The third series will contain the correspondence, orders, reports, and returns of the Union authorities (embracing their correspondence with the Confederate officials) not relating specially to the subjects of the tirst and second series. It will set forth the annual and special reports of the Secretary of War, of the Generalin-Chief, and of the chiefs of the several start' corps and departments; the calls for troops, and the correspondence between the National and the several State authorities.

The fourth series will exhibit the correspondence, orders, reports, and returns of the Confederate authorities, similar to that indicated for the Union officials, as of the third series, but excluding the correspondence between the Union and Confederate authorities given in that series.

The first volume of the records was issued in the early fall of 1880. The act approved June Hi, 1880, provided "for the printing and binding, under direction of the Secretary of War, of 10,000 copies of a compilation of the Official Records (Union and Confederate) of the War of the Rebellion, so far as the same may be ready for publication, during the fiscal year;" and that " of said number 7,000 copies shall be for the use of the LTouse of Representatives, 2,000 copies for the use of the Senate, and 1,000 copies for the use of the Executive Departments.*' Under this act Colonel Scott proceeded to publish the first five volumes of the records.*

All subsequent volumes have been distributed under the act approved August 7, 18S2, which provides that:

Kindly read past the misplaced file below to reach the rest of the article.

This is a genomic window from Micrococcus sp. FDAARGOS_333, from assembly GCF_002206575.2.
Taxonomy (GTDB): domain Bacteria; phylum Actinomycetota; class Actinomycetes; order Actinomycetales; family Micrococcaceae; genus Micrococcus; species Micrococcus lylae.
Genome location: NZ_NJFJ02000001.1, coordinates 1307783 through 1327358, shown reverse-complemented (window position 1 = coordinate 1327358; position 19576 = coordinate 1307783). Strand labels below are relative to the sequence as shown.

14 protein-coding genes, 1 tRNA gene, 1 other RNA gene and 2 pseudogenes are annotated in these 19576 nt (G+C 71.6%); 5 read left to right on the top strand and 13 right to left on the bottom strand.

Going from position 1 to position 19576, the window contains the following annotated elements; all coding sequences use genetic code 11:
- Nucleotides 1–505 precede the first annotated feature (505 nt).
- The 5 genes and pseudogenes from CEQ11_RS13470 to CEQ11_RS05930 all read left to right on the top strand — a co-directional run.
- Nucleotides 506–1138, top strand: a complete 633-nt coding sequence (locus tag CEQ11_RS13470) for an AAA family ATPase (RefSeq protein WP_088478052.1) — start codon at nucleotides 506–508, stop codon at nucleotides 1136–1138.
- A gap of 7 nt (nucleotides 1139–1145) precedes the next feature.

"The volumes of the Official Records of the "War of the Rebellion shall be distributed as follows: One thousand copies to the Executive Departments, as now provided by law. One thousand copies for distribution by the Secretary of War among officers of the Army and contributors to the work. Eight thousand three hundred copies shall lie sent by the Secretary of War to such libraries, organizations, anil individuals as may be designated by the Senators, Representatives, and Delegates of the Forty-seventh Congress. Each Senator shall designate not exceeding twenty-six, and each Representative and Delegate not exceeding t wenty-one, of such addresses, and the volumes shall be sent thereto from time to time as they are published, until the publication is completed. Senators, Representatives, and Delegates shall inform the Secretary of War in each case how many volumes of those heretofore published they have forwarded to such addresses. The remaining copies of the eleven thousand to be published, and all sets that may not be ordered to be distributed as provided herein, shall be sold by the Secretary of War for cost of publication with ten per cent, added thereto, and the proceeds of such sale shall bo covered into the Treasury. If two or more sets of said volumes are ordered to the same address, the Secretary of War shall inform the Senators, Representatives, or Delegates who have designated the same, who thereupon may designate other libraries, organizations, or individuals. The Secretary of War shall report to the tirst session of the Forty-eighth Congress what volumes of the series heretofore published have not been furnished to such libraries, organizations, and individuals, lie shall also inform distributees at whose instance the volumes are sent."